Home

0.98

0.22

0.49

0.54

0.27

0.24

0.43

0.72

0.39

0.58

1.39

Hospital

1.00

1.55

1.07

1.19

1.97

1.21

1.85

1.03

1.45

1.37

0.98

Nursing home

0.71

2.22

5.49

1.13

2.23

1.63

2.03

1.06

1.61

/b

/b

Hospice facility

/b

/b

/b

/b

1.23

/b

0.13

 

1.08

/b

/b

Others

1.09

1.03

0.00

5.18

0.50

0.00

1.00

1.63

0.81

1.06

0.00

aEngland and Wales

bCategory not available on the death certificate data

Objective iii) After age-standardization, the relative risks indicate that people with HIV were less likely to die at home and more likely to die in hospitals compared with cancer patients (except in Korea); and in most countries (when reported) were also more likely to die in a nursing home. After age-standardization, people with HIV were considerably less likely than cancer patients to die in a hospice facility in UK, but slightly more likely in the USA.

Objective iv) The multivariable regression analyses revealed that for HIV-related deaths, males were more likely to die at home in UK, USA, Canada and Mexico (Table 3). Controlling for other confounders, we found no significant association with age. Educational attainment was associated with home death in Mexico and Spain; where those with higher education more likely to die in hospital. Persons with HIV living in more rural areas were less likely to die at home in Italy, but more likely in Spain compared to those living in urban areas. Living in a region with a higher number of hospital beds reduced the chances of dying at home in Italy and Mexico, and living in an area with a higher number of general practitioners increased the chances of dying at home in the UK and Mexico (but reduced them in the USA).
Table 3

Multivariable logistic regression models per country of factors associated with home death vs other (odds ratios and 95% Cis)

 

FR

IT

ES

BE

NL

SE

UK

CA

US

MX

KR

Sex

male (vs female)

ns

ns

ns

ns

ns

ns

3.59 (1.19–10.78)

3.10 (1.07–.01)

1.18 (1.05–.33)

1.23 (1.04–.46)

ns

Age

 0–49

ns

ns

ns

ns

ns

ns

ns

ns

ns

ns

ns

 50–59

ns

ns

ns

ns

ns

ns

ns

ns

ns

ns

ns

 60 and older

ns

ns

ns

ns

ns

ns

ns

ns

ns

ns

ns

Educational attainment

 primary or less

ns

ns

Ref cat

ns

NA

ns

NA

NA

ns

Ref cat

ns

 lower secondary

ns

ns

0.31 (0.08–1.23)

ns

NA

ns

NA

NA

ns

0.59 (0.45–0.77)

NA

 higher secondary

ns

ns

0.24 (0.05–1.05)

ns

NA

ns

NA

NA

ns

0.61 (0.51–0.72)

ns

 higher

ns

ns

/

ns

NA

ns

NA

NA

ns

0.45 (0.37–0.53)

ns

Urbanization

 strong

ns

Ref cat

Ref cat

ns

ns

ns

ns

ns

NA

NA

ns

 average

ns

0.31 (0.13–0.73)

1.22 (0.35–4.24)

ns

ns

ns

ns

ns

NA

NA

ns

 rural

ns

0.57 (0.23–1.42)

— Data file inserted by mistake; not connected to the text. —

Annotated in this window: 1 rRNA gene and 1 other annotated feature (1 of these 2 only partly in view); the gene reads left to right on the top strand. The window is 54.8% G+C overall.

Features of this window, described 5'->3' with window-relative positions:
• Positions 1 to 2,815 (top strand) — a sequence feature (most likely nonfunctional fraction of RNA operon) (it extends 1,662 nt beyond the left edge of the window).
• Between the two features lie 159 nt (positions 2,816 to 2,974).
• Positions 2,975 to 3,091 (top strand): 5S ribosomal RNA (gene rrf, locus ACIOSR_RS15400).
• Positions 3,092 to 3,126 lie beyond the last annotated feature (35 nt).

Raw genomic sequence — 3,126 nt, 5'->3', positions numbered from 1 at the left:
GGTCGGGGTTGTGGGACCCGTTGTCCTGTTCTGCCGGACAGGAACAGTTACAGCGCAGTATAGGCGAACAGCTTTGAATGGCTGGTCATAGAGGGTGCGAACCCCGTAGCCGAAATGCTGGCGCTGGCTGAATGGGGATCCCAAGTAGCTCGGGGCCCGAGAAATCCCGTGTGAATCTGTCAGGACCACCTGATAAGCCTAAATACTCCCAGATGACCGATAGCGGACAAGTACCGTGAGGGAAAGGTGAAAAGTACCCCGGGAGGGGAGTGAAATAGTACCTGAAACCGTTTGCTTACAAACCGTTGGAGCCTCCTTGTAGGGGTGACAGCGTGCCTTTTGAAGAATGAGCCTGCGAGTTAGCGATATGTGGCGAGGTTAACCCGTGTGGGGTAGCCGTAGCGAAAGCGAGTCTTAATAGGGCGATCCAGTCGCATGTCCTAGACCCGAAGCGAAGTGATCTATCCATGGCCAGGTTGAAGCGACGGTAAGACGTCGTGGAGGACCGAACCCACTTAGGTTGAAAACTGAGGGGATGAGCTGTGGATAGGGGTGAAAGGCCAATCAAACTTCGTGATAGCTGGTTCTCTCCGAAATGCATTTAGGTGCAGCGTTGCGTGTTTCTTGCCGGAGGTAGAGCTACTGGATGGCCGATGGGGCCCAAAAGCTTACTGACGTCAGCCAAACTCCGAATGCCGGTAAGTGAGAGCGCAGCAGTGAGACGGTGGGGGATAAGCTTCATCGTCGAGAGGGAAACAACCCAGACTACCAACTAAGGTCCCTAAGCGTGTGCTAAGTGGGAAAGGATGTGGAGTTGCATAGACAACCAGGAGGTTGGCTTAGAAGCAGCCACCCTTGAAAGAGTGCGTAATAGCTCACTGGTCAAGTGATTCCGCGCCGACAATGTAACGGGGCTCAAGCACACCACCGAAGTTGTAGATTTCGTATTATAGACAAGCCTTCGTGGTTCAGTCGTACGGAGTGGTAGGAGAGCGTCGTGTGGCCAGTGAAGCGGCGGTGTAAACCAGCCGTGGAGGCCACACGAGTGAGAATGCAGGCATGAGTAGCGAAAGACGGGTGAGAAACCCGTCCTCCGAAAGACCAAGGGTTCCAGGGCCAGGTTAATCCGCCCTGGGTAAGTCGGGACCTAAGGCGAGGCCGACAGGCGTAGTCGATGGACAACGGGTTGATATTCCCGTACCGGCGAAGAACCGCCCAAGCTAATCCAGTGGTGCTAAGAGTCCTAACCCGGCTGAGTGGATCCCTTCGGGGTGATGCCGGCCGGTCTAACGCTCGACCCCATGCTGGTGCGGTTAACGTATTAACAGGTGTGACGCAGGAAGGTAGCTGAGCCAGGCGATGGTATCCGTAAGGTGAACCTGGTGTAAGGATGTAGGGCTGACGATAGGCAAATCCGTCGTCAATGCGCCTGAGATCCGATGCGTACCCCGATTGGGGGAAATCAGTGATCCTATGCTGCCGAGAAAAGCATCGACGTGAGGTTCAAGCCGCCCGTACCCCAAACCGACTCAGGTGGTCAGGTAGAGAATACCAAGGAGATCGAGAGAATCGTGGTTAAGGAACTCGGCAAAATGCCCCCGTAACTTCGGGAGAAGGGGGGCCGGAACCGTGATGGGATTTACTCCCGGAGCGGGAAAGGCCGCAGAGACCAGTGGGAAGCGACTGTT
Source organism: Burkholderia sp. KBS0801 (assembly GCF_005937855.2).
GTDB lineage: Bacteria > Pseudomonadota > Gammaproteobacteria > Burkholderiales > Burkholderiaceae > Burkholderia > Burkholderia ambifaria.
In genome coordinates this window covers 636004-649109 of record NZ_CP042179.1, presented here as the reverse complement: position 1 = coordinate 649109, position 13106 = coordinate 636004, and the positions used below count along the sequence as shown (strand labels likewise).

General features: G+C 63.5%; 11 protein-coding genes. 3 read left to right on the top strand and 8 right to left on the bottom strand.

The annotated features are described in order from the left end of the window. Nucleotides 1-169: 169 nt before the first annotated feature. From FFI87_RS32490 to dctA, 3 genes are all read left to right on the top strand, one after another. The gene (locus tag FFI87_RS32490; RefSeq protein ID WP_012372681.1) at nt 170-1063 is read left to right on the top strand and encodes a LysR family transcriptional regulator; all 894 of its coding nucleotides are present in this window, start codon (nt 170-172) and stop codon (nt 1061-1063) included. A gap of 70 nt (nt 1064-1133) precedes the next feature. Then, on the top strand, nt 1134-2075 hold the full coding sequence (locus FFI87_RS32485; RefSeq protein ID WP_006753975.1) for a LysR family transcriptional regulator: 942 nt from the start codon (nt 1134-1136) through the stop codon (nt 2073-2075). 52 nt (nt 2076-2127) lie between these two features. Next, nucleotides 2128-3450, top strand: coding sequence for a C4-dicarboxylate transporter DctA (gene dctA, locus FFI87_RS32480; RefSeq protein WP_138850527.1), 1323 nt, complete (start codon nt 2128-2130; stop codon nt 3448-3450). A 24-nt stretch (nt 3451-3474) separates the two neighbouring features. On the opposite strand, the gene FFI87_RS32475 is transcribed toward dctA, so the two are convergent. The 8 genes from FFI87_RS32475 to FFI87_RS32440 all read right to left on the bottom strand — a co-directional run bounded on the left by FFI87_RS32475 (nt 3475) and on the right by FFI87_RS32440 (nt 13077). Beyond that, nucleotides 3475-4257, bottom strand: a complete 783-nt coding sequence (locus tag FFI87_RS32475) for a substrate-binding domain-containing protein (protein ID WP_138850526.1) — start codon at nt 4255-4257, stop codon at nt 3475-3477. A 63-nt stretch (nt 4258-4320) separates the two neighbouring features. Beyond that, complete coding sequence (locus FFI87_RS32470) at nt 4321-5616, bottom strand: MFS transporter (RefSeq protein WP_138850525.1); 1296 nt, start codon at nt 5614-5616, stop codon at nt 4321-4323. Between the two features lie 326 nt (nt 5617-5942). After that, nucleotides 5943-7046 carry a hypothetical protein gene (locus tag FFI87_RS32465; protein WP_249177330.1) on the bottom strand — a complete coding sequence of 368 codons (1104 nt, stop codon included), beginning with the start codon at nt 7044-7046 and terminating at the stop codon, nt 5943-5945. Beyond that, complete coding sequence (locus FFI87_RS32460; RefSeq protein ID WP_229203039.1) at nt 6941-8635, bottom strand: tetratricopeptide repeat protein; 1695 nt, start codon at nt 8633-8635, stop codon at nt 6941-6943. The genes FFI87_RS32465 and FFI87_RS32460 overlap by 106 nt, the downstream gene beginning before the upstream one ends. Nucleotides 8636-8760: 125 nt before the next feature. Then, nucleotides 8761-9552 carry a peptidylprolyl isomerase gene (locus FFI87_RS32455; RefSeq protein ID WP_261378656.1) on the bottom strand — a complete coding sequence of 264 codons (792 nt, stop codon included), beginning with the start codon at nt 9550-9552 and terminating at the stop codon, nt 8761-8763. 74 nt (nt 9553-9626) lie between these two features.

21.09 (1.55–286.90)

ns

ns

ns

ns

ns

NA

NA

ns

LTC beds per 1000 65plus

ns

ns

ns

ns

ns

ns

ns

ns

0.99 (0.99–0.999)

ns

NA

Hospital beds per 10.000

1.03 (1.01–1.06)

0.88 (0.80–0.96)

ns

ns

ns

ns

ns

ns

ns

0.70 (0.64–0.75)

NA

GPs per 10.000

ns

ns

ns

ns

ns

ns

4.25 (1.29–13.98)

ns

0.93 (0.91–0.95)

1.20 (1.16–1.25)

NA

Abbreviations: Ns not significant in the logistic regression model and therefore omitted in the final model, NA not available, Ref cat reference category, NA not available in database (i.e. there are no long term care beds in Mexico)

There is no separate category lower secondary education for educational attainment in Korea. No regional data on hospital beds, LTC beds and GPs were available for Korea

Discussion

This study found that the majority of people who died from HIV-related causes died in hospital (56.6–90.9%). After age standardisation, this rate is higher than for people who died from conditions indicative of palliative care need (i.e. cancer, renal failure, heart failure, liver failure, COPD, Alzheimer’s, Parkinson’s, Motor Neurone Disease, Huntingdon’s; 25–85%).

The higher proportion of hospital deaths for HIV-related causes may be due to the disproportionate number of men who have sex with men affected by HIV, who report poor communication by clinicians at end of life and disenfranchisement of their significant others [27, 28]. It is also possible that the trajectory to death is less predictable for people with HIV, which may trigger hospital admissions for potentially life-extending interventions compared to cancer patients [29]. It may also be partly explained by the admission and initiation of ART in hospital for people with late presentation of HIV, attempting new lines of therapy when a treatment regimen fails, or the complexity of prognostication for those who face clinical uncertainty. Also, as persons dying from HIV tend to be younger than those dying of other conditions (i.e. dementia [30], Parkinsons [31] Cancer [17] and other terminal conditions) there may be reluctance on the part of clinicians to discuss the end of life and options for place of death. However, we observed that even after age standardization, people dying of cancer in all countries except South Korea were more likely to die at home than those dying of HIV. That people dying of cancer are more able to die at home suggests they are potentially more able to receive formal and informal care in the home, which together enable home death [25]. This reflects the origins and persisting cancer focus of palliative care. We also note that people dying with HIV in the UK did not die in hospice facilities as often as those in the USA. HIV-related deaths in the UK were considerably less likely than cancer deaths to occur in a hospice facility. However, HIV and cancer deaths in the USA were more or less equally likely to occur in a hospice facility. This observation may reflect a specifically UK historical context, as the UK developed HIV hospice care outside of existing hospices [32], but HIV-specific hospices have now closed, leaving little experience of HIV care among mainstream hospice providers.